Daniel Scott Palter is a game designer who has worked primarily on wargames and role-playing games. He was the owner of West End Games.
Scott Palter received an AB from Dartmouth, then a JD from Stanford in 1972, and joined the New York State Bar before he began work at the family company, Bucci Imports. Palter also playtested wargames for SPI, RAND, Morningside Games and others.
Palter used some of the financial power from his family's company Bucci Imports to fund a new company in 1974, West End Games as a small wargame publisher in New York. The company published straight wargame designs initially, including some of Palter's own designs such as Marlborough at Blenheim (1979). West End Games was able to enable the Star Wars? license through the help of funds from Palter's family, to get Star Wars: The Roleplaying Game published in 1987.
After a conflict between Palter and designers Greg Costikyan? and Eric Goldberg?, those two designers left West End Games in January 1987. In 1988, Palter made the decision to move West End from the center of New York to the more rural location of Honesdale, Pennsylvania.
Palter liked Torg's system of dice and cards and decided to use that as the basis of a series of new games, and West End ultimately made the system entirely generic and released it as a standalone game called Masterbook (1994).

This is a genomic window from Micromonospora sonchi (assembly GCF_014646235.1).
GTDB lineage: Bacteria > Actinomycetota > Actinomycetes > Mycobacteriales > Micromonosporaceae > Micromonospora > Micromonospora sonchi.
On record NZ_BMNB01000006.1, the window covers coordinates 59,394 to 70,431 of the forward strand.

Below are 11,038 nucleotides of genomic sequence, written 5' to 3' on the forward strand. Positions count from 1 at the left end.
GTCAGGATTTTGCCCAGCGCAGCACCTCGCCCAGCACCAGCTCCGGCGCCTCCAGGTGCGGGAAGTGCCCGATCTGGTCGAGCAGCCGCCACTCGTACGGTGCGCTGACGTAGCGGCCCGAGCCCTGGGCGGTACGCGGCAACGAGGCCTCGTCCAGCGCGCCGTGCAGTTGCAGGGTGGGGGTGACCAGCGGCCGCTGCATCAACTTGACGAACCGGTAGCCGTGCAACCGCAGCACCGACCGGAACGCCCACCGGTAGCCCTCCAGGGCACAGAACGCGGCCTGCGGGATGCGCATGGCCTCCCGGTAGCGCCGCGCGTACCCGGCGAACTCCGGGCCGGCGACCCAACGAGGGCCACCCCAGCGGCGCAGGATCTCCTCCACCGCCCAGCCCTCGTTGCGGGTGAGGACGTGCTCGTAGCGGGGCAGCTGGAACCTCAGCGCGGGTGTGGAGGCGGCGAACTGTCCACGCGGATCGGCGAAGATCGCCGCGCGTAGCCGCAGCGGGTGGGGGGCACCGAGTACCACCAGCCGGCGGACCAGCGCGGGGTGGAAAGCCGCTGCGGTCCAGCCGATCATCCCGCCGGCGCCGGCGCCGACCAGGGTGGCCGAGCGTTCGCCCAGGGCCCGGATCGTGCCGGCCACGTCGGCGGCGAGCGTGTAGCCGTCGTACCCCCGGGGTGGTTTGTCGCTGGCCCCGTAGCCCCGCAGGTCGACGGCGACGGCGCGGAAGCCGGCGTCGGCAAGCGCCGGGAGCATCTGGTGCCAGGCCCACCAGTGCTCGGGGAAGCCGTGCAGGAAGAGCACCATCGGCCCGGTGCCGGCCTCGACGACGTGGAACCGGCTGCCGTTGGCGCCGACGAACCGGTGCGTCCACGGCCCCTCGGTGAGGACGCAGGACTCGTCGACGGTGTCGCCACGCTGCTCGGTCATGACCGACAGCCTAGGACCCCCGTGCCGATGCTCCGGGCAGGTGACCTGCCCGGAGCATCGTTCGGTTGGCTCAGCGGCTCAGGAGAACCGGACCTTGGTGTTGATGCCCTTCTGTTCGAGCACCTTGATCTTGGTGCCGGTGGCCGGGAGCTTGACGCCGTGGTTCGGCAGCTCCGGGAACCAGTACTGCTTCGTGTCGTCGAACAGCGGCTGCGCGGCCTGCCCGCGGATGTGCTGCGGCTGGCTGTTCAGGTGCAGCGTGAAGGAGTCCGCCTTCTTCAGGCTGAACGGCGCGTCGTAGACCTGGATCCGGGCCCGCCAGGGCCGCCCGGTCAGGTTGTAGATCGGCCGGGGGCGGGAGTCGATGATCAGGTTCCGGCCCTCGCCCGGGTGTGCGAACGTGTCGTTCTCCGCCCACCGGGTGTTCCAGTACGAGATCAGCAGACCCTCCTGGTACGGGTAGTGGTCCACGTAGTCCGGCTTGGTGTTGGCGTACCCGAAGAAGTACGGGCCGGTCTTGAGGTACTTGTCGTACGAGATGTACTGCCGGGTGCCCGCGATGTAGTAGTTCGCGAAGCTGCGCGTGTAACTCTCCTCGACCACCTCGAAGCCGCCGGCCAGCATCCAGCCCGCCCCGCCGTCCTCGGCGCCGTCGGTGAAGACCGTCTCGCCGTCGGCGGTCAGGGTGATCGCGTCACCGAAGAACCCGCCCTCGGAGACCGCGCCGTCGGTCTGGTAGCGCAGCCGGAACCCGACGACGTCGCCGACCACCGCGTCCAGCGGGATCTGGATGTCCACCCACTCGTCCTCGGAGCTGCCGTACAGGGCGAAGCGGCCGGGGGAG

In 1998, Palter had West End Games enter Chapter 11 bankruptcy in order to restructure, and let staff go; as a result, LucasFilm ultimately pulled their Star Wars license, and Costikyan and Goldberg were awarded ownership of their game Paranoia in 2000 after a court battle with Palter.
Palter looked for someone to bail the company out, and on March 23, 1999 he announced that the company Yeti Entertainment (itself owned by Humanoids Publishing) had purchased West End and together they had formed a new entity called D6Legend Inc. Yeti purchased West End's remaining RPG properties and brought Palter in to manage them; Palter was also able to relicense the rights to DC Comics and D6Legend was able to publish the DC Universe Roleplaying Game (1999).
After the failure of The Metabarons Roleplaying Game? (2001), Humanoids Publications decided they no longer wanted a roleplaying company and let Palter go.
Humanoids announced a "West End Games House Systems" license, and their first licensee was Palter, who had formed a new game company called Final Sword Productions; he soon put out a giant-robot space-opera science fiction game called Psibertroopers (2002)
Space Opera RPG Books